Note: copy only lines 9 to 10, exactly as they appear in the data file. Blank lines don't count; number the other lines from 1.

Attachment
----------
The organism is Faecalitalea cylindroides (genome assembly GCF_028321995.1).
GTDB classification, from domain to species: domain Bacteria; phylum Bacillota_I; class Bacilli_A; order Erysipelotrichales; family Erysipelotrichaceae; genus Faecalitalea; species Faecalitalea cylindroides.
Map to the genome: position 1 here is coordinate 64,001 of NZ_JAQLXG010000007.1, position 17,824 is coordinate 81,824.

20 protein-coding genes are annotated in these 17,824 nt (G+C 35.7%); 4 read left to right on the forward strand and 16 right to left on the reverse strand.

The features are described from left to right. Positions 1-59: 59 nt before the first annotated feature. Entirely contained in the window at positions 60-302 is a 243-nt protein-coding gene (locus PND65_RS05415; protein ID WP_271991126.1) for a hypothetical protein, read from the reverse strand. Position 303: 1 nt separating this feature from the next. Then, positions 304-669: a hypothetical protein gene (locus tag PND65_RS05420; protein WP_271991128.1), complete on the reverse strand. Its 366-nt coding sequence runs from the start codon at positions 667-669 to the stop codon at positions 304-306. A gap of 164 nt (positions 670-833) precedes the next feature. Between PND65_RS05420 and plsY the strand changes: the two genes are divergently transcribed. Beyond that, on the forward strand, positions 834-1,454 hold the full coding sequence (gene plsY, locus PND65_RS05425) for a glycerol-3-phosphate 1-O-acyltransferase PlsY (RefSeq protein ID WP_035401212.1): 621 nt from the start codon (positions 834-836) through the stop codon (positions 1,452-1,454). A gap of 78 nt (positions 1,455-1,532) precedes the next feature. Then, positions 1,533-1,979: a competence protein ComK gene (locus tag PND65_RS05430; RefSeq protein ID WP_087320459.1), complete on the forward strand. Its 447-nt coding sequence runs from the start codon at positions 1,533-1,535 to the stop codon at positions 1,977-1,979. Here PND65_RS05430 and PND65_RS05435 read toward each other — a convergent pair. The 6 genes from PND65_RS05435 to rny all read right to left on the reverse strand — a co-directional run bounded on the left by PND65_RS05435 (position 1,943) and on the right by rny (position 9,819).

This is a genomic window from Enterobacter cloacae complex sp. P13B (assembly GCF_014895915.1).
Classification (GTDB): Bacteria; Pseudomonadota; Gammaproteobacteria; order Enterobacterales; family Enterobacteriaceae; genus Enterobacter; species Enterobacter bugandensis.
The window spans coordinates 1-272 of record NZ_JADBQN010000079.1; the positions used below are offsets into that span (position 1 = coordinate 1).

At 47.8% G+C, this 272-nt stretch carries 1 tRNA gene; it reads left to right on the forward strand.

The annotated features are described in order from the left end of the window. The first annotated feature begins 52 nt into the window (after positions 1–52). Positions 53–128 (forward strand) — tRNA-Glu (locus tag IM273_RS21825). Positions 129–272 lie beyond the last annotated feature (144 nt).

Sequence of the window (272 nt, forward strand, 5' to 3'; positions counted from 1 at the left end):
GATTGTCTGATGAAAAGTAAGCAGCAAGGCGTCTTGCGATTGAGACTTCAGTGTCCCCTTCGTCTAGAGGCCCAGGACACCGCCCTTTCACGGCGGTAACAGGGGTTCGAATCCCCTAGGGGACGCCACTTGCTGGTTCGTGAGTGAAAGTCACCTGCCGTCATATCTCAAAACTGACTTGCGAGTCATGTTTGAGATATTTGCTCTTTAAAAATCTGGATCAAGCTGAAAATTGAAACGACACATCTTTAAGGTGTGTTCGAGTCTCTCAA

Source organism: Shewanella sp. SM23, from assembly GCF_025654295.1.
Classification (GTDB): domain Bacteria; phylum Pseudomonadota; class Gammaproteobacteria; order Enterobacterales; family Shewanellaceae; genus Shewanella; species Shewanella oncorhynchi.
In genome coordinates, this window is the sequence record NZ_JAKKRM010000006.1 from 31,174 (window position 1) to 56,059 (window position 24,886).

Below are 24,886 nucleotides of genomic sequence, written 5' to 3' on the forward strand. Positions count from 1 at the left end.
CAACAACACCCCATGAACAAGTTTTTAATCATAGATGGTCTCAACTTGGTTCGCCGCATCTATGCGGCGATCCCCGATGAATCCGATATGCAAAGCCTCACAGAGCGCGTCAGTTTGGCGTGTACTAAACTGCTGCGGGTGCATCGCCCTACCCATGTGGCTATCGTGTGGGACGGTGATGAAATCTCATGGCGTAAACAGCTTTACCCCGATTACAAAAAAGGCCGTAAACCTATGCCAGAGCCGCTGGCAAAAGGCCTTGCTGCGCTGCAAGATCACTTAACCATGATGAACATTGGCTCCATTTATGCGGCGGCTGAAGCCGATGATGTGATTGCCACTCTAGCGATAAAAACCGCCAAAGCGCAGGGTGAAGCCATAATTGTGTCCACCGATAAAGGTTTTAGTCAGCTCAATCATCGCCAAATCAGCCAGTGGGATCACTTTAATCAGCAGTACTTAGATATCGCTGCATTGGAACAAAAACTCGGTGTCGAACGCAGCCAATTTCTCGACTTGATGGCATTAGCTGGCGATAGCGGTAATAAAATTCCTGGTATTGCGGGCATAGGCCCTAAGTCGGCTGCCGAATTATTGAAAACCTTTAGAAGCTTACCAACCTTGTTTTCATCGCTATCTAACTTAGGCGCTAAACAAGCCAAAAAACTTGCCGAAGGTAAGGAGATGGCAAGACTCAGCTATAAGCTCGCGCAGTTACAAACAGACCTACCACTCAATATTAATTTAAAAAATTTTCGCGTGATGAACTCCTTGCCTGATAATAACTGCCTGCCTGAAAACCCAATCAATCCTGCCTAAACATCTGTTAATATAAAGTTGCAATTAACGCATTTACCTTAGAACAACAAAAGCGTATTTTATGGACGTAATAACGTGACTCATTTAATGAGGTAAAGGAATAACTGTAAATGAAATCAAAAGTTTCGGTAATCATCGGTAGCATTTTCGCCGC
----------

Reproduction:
At 47.8% G+C, this 272-nt stretch carries 1 tRNA gene; it reads left to right on the forward strand.

The annotated features are described in order from the left end of the window. The first annotated feature begins 52 nt into the window (after positions 1–52). Positions 53–128 (forward strand) — tRNA-Glu (locus tag IM273_RS21825). Positions 129–272 lie beyond the last annotated feature (144 nt).